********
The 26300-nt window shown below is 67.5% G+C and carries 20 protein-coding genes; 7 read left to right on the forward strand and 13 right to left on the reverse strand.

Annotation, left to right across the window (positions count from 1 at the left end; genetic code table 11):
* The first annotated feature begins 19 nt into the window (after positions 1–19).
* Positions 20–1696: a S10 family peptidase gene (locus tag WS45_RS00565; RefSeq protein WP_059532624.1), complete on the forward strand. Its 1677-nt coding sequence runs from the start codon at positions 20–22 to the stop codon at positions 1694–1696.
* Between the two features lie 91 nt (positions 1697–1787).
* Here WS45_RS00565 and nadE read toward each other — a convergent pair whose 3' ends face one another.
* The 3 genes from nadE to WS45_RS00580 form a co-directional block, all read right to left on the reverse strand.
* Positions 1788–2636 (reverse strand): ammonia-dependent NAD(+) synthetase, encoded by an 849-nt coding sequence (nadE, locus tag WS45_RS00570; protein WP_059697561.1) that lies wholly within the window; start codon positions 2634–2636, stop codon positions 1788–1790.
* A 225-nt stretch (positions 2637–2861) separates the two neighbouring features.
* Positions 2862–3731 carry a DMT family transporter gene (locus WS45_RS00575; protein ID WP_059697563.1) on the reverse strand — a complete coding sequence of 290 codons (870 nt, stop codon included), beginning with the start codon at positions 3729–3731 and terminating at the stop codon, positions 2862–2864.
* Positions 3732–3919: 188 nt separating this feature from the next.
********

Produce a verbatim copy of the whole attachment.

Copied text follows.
The 26300-nt window shown below is 67.5% G+C and carries 20 protein-coding genes; 7 read left to right on the forward strand and 13 right to left on the reverse strand.

Annotation, left to right across the window (positions count from 1 at the left end; genetic code table 11):
* The first annotated feature begins 19 nt into the window (after positions 1–19).
* Positions 20–1696: a S10 family peptidase gene (locus tag WS45_RS00565; RefSeq protein WP_059532624.1), complete on the forward strand. Its 1677-nt coding sequence runs from the start codon at positions 20–22 to the stop codon at positions 1694–1696.
* Between the two features lie 91 nt (positions 1697–1787).
* Here WS45_RS00565 and nadE read toward each other — a convergent pair whose 3' ends face one another.
* The 3 genes from nadE to WS45_RS00580 form a co-directional block, all read right to left on the reverse strand.
* Positions 1788–2636 (reverse strand): ammonia-dependent NAD(+) synthetase, encoded by an 849-nt coding sequence (nadE, locus tag WS45_RS00570; protein WP_059697561.1) that lies wholly within the window; start codon positions 2634–2636, stop codon positions 1788–1790.
* A 225-nt stretch (positions 2637–2861) separates the two neighbouring features.
* Positions 2862–3731 carry a DMT family transporter gene (locus WS45_RS00575; protein ID WP_059697563.1) on the reverse strand — a complete coding sequence of 290 codons (870 nt, stop codon included), beginning with the start codon at positions 3729–3731 and terminating at the stop codon, positions 2862–2864.
* Positions 3732–3919: 188 nt separating this feature from the next.